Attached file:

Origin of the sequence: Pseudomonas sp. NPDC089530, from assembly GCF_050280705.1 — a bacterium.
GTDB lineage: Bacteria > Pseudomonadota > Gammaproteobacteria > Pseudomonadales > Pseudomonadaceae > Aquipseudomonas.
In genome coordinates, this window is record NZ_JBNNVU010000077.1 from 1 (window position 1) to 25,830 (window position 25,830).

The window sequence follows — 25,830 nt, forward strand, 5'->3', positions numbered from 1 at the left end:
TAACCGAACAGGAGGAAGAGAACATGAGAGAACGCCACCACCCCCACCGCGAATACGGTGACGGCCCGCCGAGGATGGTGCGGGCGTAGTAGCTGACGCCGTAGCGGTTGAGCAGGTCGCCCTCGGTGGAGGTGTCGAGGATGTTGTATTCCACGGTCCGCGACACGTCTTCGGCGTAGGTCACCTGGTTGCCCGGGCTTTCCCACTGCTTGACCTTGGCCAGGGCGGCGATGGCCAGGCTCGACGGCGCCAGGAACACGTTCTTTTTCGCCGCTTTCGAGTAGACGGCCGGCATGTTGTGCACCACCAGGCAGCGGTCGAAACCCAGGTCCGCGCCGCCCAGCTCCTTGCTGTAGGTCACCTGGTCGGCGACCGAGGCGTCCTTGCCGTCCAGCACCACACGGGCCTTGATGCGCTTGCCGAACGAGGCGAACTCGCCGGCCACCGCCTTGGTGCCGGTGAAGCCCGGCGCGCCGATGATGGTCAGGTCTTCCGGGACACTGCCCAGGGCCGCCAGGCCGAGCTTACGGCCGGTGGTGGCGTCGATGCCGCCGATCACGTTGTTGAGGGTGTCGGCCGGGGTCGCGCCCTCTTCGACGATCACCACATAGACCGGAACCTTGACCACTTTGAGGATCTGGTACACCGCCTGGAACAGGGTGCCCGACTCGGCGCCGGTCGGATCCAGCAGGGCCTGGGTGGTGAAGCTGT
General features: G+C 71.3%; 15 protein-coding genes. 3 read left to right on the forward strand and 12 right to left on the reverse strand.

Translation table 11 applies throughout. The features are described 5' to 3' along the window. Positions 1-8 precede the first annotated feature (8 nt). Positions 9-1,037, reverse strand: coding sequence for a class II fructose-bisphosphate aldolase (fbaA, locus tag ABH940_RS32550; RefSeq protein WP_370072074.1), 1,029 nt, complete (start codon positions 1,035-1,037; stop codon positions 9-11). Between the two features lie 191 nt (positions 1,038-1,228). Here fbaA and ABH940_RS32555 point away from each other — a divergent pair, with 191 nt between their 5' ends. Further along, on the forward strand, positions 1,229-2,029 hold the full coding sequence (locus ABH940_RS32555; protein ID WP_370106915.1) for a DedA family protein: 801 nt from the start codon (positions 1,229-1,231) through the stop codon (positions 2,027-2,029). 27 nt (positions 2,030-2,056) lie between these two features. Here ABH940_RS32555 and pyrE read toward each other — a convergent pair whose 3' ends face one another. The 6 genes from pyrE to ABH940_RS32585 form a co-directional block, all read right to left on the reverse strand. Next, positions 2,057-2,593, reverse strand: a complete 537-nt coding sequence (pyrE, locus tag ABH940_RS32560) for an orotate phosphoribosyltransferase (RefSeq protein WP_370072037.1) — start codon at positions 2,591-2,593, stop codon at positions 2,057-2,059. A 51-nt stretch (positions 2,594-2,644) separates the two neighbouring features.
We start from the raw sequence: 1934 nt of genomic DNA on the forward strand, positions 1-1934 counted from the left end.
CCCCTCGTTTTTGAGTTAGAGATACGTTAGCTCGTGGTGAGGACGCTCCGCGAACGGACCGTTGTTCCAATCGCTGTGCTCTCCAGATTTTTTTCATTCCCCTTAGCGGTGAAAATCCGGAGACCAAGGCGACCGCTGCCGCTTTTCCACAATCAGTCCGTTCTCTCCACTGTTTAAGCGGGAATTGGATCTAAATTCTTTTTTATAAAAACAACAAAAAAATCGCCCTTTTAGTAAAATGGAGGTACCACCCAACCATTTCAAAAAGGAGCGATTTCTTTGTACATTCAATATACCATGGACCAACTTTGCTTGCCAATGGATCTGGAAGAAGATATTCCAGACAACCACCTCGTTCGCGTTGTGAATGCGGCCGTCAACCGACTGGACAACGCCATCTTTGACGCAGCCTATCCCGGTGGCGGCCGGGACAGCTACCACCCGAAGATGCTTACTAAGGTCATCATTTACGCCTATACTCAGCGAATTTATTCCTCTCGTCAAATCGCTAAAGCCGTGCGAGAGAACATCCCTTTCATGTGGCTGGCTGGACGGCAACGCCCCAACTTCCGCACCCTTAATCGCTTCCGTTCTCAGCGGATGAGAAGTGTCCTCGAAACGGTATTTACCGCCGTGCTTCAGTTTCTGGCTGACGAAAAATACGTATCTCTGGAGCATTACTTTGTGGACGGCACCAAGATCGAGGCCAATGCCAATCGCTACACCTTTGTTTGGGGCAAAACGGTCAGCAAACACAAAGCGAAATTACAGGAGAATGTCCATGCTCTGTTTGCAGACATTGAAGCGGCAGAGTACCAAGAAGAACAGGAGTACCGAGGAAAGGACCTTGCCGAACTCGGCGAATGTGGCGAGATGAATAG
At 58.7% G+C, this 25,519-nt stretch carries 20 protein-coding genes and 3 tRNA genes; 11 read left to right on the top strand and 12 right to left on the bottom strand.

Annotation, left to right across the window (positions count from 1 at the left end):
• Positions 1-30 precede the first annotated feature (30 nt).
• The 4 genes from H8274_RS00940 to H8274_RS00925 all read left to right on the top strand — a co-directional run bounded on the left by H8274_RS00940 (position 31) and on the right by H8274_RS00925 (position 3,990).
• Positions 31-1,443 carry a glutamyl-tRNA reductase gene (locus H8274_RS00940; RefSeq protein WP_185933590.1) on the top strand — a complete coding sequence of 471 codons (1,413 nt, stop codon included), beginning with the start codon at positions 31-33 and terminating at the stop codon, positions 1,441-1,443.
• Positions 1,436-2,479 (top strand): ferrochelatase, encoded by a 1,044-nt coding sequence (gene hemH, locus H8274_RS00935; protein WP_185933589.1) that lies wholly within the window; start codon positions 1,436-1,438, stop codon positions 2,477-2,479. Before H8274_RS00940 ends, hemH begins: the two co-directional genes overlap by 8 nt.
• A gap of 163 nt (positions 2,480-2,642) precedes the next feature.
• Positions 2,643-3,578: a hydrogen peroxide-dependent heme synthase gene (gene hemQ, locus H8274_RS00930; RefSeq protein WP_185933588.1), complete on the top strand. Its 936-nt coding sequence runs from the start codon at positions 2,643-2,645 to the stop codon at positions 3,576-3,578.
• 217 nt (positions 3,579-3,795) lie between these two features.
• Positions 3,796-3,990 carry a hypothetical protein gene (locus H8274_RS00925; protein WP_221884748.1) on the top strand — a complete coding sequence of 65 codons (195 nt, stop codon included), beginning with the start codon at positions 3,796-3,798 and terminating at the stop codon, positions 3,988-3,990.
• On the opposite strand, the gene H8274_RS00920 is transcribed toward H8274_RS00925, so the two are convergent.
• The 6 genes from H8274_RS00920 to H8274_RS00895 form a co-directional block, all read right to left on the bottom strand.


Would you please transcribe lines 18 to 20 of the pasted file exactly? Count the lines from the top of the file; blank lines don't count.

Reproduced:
• 217 nt (positions 3,579-3,795) lie between these two features.
• Positions 3,796-3,990 carry a hypothetical protein gene (locus H8274_RS00925; protein WP_221884748.1) on the top strand — a complete coding sequence of 65 codons (195 nt, stop codon included), beginning with the start codon at positions 3,796-3,798 and terminating at the stop codon, positions 3,988-3,990.
• On the opposite strand, the gene H8274_RS00920 is transcribed toward H8274_RS00925, so the two are convergent.